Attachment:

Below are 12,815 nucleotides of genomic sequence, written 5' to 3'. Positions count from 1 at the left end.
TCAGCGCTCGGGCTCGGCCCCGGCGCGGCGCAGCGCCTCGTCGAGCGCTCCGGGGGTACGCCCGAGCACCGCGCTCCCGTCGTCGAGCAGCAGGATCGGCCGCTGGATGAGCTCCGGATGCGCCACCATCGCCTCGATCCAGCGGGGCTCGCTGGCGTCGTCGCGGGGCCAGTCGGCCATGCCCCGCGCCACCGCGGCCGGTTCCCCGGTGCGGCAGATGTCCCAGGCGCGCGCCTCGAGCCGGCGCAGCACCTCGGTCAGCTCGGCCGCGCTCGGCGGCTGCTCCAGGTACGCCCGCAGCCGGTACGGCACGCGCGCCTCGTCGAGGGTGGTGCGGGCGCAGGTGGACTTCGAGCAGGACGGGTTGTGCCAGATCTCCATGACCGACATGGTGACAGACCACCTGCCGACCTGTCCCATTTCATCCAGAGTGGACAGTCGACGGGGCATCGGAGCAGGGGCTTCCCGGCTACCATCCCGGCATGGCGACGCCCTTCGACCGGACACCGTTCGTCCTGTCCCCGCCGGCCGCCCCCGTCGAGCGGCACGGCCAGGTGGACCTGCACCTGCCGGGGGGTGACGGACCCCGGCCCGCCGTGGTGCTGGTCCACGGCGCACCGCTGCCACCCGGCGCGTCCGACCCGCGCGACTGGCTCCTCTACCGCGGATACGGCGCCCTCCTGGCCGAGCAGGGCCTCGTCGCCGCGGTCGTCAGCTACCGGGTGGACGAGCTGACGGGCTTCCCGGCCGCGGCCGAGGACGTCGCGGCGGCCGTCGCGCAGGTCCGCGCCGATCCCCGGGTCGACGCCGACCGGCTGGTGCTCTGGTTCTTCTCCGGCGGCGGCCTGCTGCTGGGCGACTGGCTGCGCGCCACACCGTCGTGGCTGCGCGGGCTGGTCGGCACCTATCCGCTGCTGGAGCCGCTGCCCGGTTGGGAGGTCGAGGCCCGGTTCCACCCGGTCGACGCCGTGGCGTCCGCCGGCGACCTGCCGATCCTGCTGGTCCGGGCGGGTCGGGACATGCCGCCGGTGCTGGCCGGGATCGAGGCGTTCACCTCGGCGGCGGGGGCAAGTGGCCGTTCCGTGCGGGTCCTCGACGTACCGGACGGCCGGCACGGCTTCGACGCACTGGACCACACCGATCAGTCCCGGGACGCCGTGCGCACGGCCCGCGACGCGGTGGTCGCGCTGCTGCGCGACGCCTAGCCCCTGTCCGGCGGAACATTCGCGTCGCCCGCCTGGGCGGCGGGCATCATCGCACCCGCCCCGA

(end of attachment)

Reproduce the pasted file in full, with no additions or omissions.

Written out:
Below are 12,815 nucleotides of genomic sequence, written 5' to 3'. Positions count from 1 at the left end.
TCAGCGCTCGGGCTCGGCCCCGGCGCGGCGCAGCGCCTCGTCGAGCGCTCCGGGGGTACGCCCGAGCACCGCGCTCCCGTCGTCGAGCAGCAGGATCGGCCGCTGGATGAGCTCCGGATGCGCCACCATCGCCTCGATCCAGCGGGGCTCGCTGGCGTCGTCGCGGGGCCAGTCGGCCATGCCCCGCGCCACCGCGGCCGGTTCCCCGGTGCGGCAGATGTCCCAGGCGCGCGCCTCGAGCCGGCGCAGCACCTCGGTCAGCTCGGCCGCGCTCGGCGGCTGCTCCAGGTACGCCCGCAGCCGGTACGGCACGCGCGCCTCGTCGAGGGTGGTGCGGGCGCAGGTGGACTTCGAGCAGGACGGGTTGTGCCAGATCTCCATGACCGACATGGTGACAGACCACCTGCCGACCTGTCCCATTTCATCCAGAGTGGACAGTCGACGGGGCATCGGAGCAGGGGCTTCCCGGCTACCATCCCGGCATGGCGACGCCCTTCGACCGGACACCGTTCGTCCTGTCCCCGCCGGCCGCCCCCGTCGAGCGGCACGGCCAGGTGGACCTGCACCTGCCGGGGGGTGACGGACCCCGGCCCGCCGTGGTGCTGGTCCACGGCGCACCGCTGCCACCCGGCGCGTCCGACCCGCGCGACTGGCTCCTCTACCGCGGATACGGCGCCCTCCTGGCCGAGCAGGGCCTCGTCGCCGCGGTCGTCAGCTACCGGGTGGACGAGCTGACGGGCTTCCCGGCCGCGGCCGAGGACGTCGCGGCGGCCGTCGCGCAGGTCCGCGCCGATCCCCGGGTCGACGCCGACCGGCTGGTGCTCTGGTTCTTCTCCGGCGGCGGCCTGCTGCTGGGCGACTGGCTGCGCGCCACACCGTCGTGGCTGCGCGGGCTGGTCGGCACCTATCCGCTGCTGGAGCCGCTGCCCGGTTGGGAGGTCGAGGCCCGGTTCCACCCGGTCGACGCCGTGGCGTCCGCCGGCGACCTGCCGATCCTGCTGGTCCGGGCGGGTCGGGACATGCCGCCGGTGCTGGCCGGGATCGAGGCGTTCACCTCGGCGGCGGGGGCAAGTGGCCGTTCCGTGCGGGTCCTCGACGTACCGGACGGCCGGCACGGCTTCGACGCACTGGACCACACCGATCAGTCCCGGGACGCCGTGCGCACGGCCCGCGACGCGGTGGTCGCGCTGCTGCGCGACGCCTAGCCCCTGTCCGGCGGAACATTCGCGTCGCCCGCCTGGGCGGCGGGCATCATCGCACCCGCCCCGA